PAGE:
Q: Dear Pastor,
I visited a church recently where an old woman asked me to move because I sat in her seat. Do churches have assigned seats? I was unaware of this.
A: No, churches don’t have assigned seats. At least I hope not! And let me apologize to you on behalf of churches, church-members and clergy everywhere — what you experienced is not supposed to happen. Please forgive us for not making you feel more welcome! I’m praying you were not humiliated by that “sweet little church lady” and have forgiven her also. In the words of Jesus Christ our Lord, “They know not what they do.” Luke 23:34.
First, thank you for visiting a church. Most people stay out of church not only because of embarrassing events like what you experienced, but also because it takes a lot of courage to show up at all. Churches can become like country clubs where everyone knows each other and any new face is either singled-out for being new, hand-shaked half to death, or completely ignored and rejected. People avoid church because they’re unsure “how they do it” i.e. when to stand-up/sing; sit-down/pass the plate; recite something; kneel down [or not]; pass communion in the pews or get in a line at the front of the sanctuary, etc. It can be terrifying to figure it all out!
Every church has its own culture and system, and popping in on one is very much like landing on the moon.
The fact that you are church-shopping to find a spiritual home means that you are serious about God. He is thrilled by your effort! In spite of these hiccups, you will surely land in a great spot.
However, there’s no question that denominations need to get better at welcoming others. Thank God we have events that bring denominations together as a collective welcoming committee as many members of clergy are getting the memo from Christ to illustrate more unity among his followers.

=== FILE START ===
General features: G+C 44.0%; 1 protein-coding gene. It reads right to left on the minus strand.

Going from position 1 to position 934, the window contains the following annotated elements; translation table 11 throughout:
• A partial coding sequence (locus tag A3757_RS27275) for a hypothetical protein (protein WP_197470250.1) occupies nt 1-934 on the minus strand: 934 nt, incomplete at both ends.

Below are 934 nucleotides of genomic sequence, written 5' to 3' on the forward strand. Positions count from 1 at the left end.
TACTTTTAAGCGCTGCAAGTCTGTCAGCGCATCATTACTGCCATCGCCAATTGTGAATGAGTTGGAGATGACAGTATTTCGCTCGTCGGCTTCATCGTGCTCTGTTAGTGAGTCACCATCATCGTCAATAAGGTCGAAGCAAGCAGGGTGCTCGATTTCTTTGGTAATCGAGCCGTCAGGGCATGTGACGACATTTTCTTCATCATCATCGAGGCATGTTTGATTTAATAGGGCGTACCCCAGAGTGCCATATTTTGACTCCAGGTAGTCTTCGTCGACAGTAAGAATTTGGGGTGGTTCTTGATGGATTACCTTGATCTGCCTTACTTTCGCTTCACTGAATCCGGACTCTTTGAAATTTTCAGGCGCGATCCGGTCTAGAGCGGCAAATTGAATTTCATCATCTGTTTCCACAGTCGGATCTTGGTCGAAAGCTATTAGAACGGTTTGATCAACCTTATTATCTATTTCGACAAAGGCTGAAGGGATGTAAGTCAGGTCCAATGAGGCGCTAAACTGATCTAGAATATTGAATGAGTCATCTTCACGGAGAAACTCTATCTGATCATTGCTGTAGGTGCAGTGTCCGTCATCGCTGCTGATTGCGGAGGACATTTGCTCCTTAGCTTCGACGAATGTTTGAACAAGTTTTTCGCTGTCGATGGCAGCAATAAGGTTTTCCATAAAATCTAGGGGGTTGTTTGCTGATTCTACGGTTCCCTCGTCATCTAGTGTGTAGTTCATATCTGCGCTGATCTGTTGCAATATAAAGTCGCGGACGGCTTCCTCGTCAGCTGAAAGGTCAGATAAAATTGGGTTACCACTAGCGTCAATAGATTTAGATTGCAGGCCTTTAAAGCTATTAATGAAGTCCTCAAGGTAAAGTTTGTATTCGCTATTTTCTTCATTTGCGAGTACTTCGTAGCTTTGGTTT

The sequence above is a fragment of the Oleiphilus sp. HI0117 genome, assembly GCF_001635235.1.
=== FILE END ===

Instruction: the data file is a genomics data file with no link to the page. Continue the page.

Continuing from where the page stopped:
Now, about the church-lady and her pew-obsession: Unfortunately … it happens.
Take the high road along with me and think of her as an infant. That precious old gal probably arrived in that church in a baby blanket. She cut her teeth on that very pew, was raised in that congregation, grew into a young woman who held fast to the faith that formed her life, and now, at age 85, is sitting in the spot that blessed four generations of her family. Her seat at the church on Sunday means more to her than you or I can imagine or relate to. She sits there and remembers brothers and sisters, moms, dads, grandparents and kinfolk of every ilk, gathering together on some of the happiest days of her life. She is warmed by the comfort of familiarity — maybe the only comfort she has now — remembering the past and of those loved ones in heaven who once shared her pew. She doesn’t mean to be offensive when she says, “That’s my seat.” She is simply explaining to you that she belongs there. Please forgive her.
I’m proud to say that my Methodist church is extraordinarily friendly. They are experts at making folks feel welcome and radiate joy when a new person stops in on Sunday. I have a keen eye on our welcoming-barometer and I can honestly report that we do well in that area.
After reading this, I pray for your better understanding of “church ladies” and that you are able to extend them grace. After all, you and I may find ourselves in the church-lady category soon enough!
— Adrienne Greene pastors the Rockdale United Methodist Church. Do you have a question or comment for Pastor Adrienne? Please send your inquiries to: firstname.lastname@example.org or write to P.O. Box 214, Harrison, OH 45030. Facebook.com/adrienne.w.greene.
Ask Pastor Adrienne: Do churches have assigned seats?
Q: Dear Pastor,